Two articles were posted on a bulletin board at work recently, one from each of Concordia’s two student newspapers, and both profiling old people veteran Gazette journalists.
The Link talks to Alan Hustak, who until March was a reporter for the city section whose specialty was obituaries. The article says he “retired”, though the true nature of Hustak’s sudden departure from the newspaper remains a mystery even to his colleagues.
The article discusses the state of newspaper obituaries today, which are sadly lacking, at least in quantity. Most newspapers block off whole pages for paid obituaries, and the space that’s left unfilled by paid notices is given to editorial to fill with narrative obituaries. But because there is more space available than fascinating obituaries to fill it – even in this world of super-tight editorial space – newspapers tend to scrape the bottom of the barrel, taking obits from the New York Times, Washington Post or Los Angeles Times about obscure scientists and artists whose claims to fame are arguable at best.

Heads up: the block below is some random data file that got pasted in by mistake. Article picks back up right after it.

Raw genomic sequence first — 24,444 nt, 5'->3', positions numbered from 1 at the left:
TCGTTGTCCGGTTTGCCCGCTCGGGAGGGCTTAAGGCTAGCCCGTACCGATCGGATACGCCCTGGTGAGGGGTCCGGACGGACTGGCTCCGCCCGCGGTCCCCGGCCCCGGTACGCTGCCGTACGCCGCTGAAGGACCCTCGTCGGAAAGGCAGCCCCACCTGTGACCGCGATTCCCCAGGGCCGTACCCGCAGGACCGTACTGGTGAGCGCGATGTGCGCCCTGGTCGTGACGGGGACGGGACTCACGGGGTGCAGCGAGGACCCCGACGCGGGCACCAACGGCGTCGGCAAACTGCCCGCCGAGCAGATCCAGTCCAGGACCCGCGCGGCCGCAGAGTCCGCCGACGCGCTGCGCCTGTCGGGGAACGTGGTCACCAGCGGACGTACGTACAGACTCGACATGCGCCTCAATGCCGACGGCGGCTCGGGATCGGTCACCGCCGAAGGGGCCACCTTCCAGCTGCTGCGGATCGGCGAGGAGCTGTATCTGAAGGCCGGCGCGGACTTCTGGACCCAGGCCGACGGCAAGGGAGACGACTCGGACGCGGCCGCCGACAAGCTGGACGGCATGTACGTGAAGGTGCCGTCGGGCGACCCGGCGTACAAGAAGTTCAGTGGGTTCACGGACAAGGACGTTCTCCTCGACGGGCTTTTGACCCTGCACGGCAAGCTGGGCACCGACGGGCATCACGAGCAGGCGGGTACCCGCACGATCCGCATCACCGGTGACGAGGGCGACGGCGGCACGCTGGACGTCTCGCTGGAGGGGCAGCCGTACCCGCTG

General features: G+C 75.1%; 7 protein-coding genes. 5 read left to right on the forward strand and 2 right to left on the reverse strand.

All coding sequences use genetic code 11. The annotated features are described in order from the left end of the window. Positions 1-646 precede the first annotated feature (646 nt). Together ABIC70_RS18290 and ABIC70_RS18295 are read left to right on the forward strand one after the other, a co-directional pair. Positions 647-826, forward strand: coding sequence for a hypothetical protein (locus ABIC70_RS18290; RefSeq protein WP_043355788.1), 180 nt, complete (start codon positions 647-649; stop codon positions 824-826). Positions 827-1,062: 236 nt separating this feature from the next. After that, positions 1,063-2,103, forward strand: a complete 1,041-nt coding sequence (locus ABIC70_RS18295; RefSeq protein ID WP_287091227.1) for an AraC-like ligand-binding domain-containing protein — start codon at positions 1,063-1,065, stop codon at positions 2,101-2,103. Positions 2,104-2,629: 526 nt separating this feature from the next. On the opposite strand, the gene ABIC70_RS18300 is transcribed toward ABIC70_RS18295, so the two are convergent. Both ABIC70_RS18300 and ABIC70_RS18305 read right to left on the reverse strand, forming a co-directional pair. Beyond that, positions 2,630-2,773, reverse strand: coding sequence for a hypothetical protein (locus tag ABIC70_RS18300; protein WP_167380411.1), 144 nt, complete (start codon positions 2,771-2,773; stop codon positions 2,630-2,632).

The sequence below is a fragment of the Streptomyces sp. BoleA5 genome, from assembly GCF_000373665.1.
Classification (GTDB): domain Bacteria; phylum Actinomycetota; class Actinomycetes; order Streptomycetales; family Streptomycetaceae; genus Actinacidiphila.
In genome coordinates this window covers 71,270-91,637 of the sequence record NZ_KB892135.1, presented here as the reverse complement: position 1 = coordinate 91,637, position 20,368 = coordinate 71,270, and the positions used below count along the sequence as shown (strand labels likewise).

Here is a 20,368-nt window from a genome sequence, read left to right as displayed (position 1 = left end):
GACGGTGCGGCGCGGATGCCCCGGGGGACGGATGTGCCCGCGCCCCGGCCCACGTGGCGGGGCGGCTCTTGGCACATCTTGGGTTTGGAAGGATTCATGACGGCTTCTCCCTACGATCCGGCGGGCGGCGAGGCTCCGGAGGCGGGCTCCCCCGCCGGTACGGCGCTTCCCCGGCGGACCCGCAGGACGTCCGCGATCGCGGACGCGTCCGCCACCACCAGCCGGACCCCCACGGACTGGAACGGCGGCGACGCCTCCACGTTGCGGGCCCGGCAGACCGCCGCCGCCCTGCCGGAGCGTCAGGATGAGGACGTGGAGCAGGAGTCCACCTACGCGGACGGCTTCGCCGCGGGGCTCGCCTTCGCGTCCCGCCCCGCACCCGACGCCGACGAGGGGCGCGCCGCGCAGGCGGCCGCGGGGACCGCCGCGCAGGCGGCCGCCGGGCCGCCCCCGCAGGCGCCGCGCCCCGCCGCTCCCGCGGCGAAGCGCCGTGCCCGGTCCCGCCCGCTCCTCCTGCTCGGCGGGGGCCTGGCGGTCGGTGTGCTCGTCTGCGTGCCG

Since leaving The Gazette, Hustak has been writing for The Métropolitain (you can read his obituary for Len Dobbin) as well as putting together obits for the Globe and Mail (like this one for former VIA Rail chairman Lawrence Hannigan).
Next to the Link article on Hustak was this one from The Concordian, about Red Fisher. Little you don’t already know about Fisher from other writings on the topic, though he talks a bit about how players don’t make good quotes anymore (those that do are quickly punished for it) and how the media is too concerned with sports stars’ personal lives (one can imagine Fisher’s thoughts on the whole Tiger Woods saga).
He also says younger journalists should get off his lawn be careful about too much reliance on the Internet, and all the false information spread that way (by the way, did you hear about the latest rumour with Carey Price, Maxim Lapierre and Vincent Lecavalier?).
The most interesting part of the article, to me, is a mistake in it, that unintentionally explains so well the generational gap in play here:
The first woman he ever saw in a team’s dressing room was The New York Times’ first female sports reporter, Robin Herman, in the 1970’s. After an All-Star game at the Pepsi Forum that night, Fisher recalled, Herman and another female journalist from a French radio station boldly decided they were going down to the team’s dressing room.
I’m pretty sure Red Fisher has never seen an All-Star game from the Pepsi Forum.